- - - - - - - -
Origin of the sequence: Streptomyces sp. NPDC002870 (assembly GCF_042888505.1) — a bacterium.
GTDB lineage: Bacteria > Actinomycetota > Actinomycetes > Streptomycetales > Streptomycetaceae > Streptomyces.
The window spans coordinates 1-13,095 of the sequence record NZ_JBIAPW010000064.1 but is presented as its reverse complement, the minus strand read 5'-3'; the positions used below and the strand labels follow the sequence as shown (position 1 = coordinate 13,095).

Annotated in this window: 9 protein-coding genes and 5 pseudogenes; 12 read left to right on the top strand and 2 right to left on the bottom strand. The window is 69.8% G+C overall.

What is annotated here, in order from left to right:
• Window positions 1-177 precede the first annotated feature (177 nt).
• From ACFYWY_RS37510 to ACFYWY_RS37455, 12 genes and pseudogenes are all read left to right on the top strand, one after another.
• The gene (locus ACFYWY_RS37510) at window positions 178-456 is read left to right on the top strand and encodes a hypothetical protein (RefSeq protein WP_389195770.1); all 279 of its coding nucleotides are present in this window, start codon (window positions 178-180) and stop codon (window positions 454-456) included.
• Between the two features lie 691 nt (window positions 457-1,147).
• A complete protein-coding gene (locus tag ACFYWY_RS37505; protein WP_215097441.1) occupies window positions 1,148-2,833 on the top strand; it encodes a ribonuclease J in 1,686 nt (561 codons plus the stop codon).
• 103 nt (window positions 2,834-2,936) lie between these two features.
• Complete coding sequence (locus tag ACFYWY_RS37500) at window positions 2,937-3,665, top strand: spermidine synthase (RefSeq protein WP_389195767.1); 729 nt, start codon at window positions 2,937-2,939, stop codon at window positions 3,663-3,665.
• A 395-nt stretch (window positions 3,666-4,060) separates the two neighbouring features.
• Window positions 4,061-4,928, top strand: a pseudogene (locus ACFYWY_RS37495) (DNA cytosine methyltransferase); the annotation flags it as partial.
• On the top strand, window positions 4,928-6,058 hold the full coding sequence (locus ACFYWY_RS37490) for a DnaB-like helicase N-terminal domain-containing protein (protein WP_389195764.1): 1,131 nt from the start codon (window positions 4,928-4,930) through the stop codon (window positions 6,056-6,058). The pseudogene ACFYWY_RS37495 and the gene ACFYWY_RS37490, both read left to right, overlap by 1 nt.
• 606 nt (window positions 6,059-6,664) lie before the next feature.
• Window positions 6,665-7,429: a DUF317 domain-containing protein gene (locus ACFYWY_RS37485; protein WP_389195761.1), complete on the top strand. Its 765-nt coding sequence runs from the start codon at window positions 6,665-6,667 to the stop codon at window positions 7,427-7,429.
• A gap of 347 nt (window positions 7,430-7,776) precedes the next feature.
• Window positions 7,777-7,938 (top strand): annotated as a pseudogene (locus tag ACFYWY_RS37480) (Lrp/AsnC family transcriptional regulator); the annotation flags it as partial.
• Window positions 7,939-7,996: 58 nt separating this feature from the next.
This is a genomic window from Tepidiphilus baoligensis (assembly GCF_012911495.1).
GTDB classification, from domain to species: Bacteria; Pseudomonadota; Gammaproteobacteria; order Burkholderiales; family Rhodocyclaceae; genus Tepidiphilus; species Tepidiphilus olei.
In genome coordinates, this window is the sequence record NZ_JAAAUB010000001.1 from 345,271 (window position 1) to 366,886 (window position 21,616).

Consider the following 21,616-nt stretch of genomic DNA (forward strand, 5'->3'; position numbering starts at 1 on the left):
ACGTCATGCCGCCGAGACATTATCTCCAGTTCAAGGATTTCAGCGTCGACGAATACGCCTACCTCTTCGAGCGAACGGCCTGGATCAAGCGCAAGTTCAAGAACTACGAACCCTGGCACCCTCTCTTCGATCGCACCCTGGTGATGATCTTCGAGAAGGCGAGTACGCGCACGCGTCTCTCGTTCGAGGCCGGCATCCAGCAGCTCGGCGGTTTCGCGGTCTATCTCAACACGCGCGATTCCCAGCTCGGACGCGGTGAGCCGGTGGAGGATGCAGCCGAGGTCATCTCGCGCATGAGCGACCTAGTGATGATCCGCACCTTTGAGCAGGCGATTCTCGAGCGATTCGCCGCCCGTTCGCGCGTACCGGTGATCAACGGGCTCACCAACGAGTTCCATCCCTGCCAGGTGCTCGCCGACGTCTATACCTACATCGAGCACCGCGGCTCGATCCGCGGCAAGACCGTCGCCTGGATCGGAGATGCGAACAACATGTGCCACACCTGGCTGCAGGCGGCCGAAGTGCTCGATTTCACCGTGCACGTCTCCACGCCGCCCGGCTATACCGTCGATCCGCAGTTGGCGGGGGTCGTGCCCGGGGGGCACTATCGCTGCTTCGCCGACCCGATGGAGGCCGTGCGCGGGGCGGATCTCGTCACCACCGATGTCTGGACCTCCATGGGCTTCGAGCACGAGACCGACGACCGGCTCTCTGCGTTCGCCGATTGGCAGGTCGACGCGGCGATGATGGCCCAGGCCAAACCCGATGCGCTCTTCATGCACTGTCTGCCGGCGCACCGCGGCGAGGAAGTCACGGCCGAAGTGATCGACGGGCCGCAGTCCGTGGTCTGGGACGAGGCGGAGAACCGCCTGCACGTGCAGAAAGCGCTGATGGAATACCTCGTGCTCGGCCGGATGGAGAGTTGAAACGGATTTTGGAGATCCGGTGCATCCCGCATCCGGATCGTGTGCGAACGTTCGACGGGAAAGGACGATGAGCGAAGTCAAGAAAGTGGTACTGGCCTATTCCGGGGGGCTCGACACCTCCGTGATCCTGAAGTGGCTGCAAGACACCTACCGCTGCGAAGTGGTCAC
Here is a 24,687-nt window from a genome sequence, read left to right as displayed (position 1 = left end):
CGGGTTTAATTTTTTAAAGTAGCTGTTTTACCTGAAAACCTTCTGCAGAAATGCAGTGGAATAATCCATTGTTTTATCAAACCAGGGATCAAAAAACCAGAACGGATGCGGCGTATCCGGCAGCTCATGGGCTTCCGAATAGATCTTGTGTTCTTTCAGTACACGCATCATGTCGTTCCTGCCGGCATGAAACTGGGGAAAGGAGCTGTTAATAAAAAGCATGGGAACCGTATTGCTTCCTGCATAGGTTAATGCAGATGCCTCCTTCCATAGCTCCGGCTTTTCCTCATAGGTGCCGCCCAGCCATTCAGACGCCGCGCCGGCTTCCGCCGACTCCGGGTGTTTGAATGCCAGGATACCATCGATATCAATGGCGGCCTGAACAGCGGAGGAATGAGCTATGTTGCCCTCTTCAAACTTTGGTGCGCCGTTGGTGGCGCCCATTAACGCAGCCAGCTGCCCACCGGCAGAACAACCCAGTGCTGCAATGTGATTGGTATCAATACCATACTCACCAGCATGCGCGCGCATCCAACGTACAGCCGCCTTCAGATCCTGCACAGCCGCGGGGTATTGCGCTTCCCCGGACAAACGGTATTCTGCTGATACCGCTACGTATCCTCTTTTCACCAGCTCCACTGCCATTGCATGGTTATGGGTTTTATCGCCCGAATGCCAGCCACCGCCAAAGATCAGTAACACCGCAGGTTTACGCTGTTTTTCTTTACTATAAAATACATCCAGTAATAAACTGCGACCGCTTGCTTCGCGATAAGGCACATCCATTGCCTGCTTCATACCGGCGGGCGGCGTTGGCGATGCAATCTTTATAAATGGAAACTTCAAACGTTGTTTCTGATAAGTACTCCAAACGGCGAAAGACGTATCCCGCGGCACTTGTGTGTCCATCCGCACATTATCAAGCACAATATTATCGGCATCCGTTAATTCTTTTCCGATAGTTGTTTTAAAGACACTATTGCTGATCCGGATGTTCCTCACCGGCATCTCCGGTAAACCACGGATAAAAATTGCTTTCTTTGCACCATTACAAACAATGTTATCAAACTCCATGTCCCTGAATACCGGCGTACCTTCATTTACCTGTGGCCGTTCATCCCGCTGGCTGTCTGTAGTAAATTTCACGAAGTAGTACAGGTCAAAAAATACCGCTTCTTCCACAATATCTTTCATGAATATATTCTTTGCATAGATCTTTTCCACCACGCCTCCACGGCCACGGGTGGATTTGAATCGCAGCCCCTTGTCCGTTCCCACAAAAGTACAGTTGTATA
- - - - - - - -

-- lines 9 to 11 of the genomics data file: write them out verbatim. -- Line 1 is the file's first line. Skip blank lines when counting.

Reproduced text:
• Between the two features lie 691 nt (window positions 457-1,147).
• A complete protein-coding gene (locus tag ACFYWY_RS37505; protein WP_215097441.1) occupies window positions 1,148-2,833 on the top strand; it encodes a ribonuclease J in 1,686 nt (561 codons plus the stop codon).
• 103 nt (window positions 2,834-2,936) lie between these two features.